*sorry, this post is emotional, reflective, and detailed, but I've been needing to write it for about five years, so I understand if you don't want to read the whole thing!*
I turned 26 weeks yesterday! By the end of next week I'll move out of my second trimester and into the third!!!! Yikes!
26 weekers are amazing little people. I don't want to have one, but I do admire them. They're feisty and are way more aware of what's going on around them than anyone will ever credit them. They hear, cry, respond to pain, wrap their whisper-thin fingers around their ventilator tubes and try to yank them out...they're crafty little boogers. They have spunk and personality. But they're still oh so fragile. Any amount of stress - even a brief crying episode - can have devastating effects on the fragile blood vessels in their brain, and crossing the line from "turning out okay" to living with a lifetime of challenges can happen as quickly as you can say boo.
One of my favorite people on the planet was a 26 weeker. She's been on my mind a lot today, and I don't know why, except that I maybe am just breathing that subconscious sigh of relief with every day that passes by...and now I have an image in my mind of a 26-weeker who turned out healthy and thriving and well.
But she's not the one who turned out healthy, thriving, and well, unfortunately. Her twin sister did. I'll call them Maddie and Sonja.
Maddie and Sonja were born at an outlying hospital. The hospital was equipped to stabilize the twins but, without the backup of a Level III NICU right there, could only do so much before the transport team arrived. They did what they could, and what they did was appropriate. The girls had breathing tubes inserted in their airways and were being ventilated with a hand-operated mechanism.
What no one knew was that Maddie, while looking like your average 26-weeker on the outside, was far from one on the inside. She had a defect where she had a tiny connection between her trachea (airway that leads to the lungs) and her esophagus. Essentially, while she was being ventilated, not only were the air and pressure entering her lungs, but also her stomach.
Basically, her stomach popped like a balloon.
The course for her was set. She lived a life like no other person I can imagine or describe. I, like many other nurses, was too intimidated by her problems to take care of her. I took on her sister Sonja as a primary nurse, looking on at Maddie's bedside with a shudder. She had a tube coming out of her stomach to a water bottle to provide enough back-pressure to provide the ability to ventilate her extremely immature lungs. She was on a high-frequency ventilator for longer than I can remember (for some perspective, we as adults breathe 10-20 times a minute...babies breathe between 20-60 times a minute...a hi-fi vent will deliver between 400-900 breaths a minute, in rapid succession, to minimize pressure trauma to the lungs...it kind of sounds like being ventilated by a lawn mower).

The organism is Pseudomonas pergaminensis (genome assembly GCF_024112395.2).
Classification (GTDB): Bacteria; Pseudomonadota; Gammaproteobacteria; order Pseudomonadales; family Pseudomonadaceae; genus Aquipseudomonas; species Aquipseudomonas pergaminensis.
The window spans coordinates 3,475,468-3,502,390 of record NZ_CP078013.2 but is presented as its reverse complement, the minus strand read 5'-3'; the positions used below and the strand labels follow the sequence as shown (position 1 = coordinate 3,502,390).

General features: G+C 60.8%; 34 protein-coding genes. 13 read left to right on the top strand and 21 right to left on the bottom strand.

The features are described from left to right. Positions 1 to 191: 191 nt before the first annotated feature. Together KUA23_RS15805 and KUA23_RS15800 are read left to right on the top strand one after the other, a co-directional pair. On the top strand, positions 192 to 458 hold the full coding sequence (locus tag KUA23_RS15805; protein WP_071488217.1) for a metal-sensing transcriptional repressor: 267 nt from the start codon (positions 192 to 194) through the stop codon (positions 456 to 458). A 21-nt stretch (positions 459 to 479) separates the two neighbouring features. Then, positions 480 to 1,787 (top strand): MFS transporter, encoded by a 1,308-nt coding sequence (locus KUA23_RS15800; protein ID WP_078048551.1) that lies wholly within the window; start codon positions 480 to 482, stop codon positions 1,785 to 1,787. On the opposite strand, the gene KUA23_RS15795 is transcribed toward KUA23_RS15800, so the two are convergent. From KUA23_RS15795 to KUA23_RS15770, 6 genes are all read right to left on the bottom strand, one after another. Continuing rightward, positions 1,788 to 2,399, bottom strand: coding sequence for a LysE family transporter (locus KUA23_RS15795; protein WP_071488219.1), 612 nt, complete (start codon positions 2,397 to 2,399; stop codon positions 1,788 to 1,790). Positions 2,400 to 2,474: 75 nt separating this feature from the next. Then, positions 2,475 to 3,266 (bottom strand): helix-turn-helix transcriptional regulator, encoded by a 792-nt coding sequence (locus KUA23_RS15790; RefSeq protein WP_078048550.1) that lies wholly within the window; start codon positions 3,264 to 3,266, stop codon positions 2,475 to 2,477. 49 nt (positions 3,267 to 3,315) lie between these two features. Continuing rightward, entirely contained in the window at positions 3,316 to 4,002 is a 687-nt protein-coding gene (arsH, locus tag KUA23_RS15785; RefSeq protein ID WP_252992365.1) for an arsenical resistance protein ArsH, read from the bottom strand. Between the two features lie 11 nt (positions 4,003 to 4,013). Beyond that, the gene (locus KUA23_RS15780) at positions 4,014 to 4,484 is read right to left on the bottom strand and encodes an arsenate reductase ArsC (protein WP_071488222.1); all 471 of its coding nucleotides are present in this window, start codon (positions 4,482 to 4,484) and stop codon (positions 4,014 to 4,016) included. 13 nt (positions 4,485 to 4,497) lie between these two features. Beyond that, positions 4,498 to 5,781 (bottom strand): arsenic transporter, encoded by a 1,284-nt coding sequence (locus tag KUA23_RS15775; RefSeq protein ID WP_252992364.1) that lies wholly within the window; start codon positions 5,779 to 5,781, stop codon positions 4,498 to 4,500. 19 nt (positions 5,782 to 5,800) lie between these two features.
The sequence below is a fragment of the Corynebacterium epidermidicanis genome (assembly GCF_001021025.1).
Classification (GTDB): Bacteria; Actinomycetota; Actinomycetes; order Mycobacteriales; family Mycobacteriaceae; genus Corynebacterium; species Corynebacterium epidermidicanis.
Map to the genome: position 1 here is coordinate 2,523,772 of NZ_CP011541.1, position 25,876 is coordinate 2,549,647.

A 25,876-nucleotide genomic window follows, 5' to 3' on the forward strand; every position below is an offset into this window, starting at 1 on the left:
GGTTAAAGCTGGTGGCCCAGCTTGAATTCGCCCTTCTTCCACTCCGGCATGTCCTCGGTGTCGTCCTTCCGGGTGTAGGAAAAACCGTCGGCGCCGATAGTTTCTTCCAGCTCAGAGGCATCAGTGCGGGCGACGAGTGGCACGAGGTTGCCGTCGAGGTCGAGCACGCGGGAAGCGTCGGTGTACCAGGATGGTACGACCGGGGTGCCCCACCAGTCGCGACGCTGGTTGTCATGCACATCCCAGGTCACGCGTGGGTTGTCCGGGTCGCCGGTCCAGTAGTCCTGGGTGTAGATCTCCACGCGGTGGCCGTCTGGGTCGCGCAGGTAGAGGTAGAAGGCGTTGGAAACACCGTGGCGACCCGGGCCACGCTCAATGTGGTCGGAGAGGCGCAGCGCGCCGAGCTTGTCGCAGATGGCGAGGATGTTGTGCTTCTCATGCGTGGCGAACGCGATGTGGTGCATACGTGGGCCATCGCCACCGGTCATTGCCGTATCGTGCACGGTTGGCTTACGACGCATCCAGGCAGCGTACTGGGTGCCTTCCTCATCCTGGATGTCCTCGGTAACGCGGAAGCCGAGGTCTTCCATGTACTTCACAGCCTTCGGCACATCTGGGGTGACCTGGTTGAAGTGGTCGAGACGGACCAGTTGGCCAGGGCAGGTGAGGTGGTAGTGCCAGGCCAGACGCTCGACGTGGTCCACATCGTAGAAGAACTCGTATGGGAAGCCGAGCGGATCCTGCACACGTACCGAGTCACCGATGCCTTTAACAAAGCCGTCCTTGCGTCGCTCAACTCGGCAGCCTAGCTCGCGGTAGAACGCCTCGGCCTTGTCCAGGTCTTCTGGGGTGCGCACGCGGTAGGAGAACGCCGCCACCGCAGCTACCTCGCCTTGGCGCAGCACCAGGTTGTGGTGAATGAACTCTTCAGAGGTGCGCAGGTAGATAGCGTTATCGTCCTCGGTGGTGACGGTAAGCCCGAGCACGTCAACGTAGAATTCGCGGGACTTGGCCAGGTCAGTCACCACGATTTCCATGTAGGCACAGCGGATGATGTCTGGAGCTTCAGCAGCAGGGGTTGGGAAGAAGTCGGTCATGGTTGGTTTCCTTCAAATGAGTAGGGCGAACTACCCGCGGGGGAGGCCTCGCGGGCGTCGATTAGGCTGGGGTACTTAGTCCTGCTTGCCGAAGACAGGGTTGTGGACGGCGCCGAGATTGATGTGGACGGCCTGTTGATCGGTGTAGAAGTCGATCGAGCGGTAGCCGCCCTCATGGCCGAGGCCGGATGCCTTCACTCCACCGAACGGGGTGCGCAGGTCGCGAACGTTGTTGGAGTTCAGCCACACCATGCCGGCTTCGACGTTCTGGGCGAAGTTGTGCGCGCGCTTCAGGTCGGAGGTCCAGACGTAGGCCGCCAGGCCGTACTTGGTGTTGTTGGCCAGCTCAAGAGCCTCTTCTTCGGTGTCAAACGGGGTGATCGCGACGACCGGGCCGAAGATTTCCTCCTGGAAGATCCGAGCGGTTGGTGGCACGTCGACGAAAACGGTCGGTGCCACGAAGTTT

Her story is long and convoluted. Maddie lived far longer than she had any business living, with the issues that she had. She survived heart surgery to repair a common, well, not "defect," but common "thingy" that preemies have. She survived surgery to have a feeding tube placed below her stomach into her intestine...and then survived that feeding tube puncturing her intestine and essentially being "fed" into her abdominal cavity, the subsequent infection, and then the surgery to repair that. She had infection after infection after infection, feeding difficulty after feeding difficulty. She could never be fed from a bottle because the connection between her windpipe and her esophagus still needed to be repaired.
Maddie was an absolute Christmas tree, with the less-than-lovely ornamentation of a NICU patient: a long-term IV line in her scalp where she received IV nutrition 24 hours a day, the wound where she still had a tube coming out of her stomach, a feeding tube in another part of her abdomen, extra IV lines in her hands, arms, or feet for antibiotics or whatever else we needed to give...she was beyond fat from months in the NICU, being fed mega-doses of calories but never having much opportunity to develop the muscle tone that other babies are able to develop. The IV nutrition that was keeping her alive was also wrecking her liver, leaving her jaundiced.
Essentially, Maddie was fat, yellow, had a bad haircut (we shave a lot of hair from those babies' heads to have access to their veins), weird stuff inserted in weird places on her body, and she had a bad attitude.
And I LOVED that baby.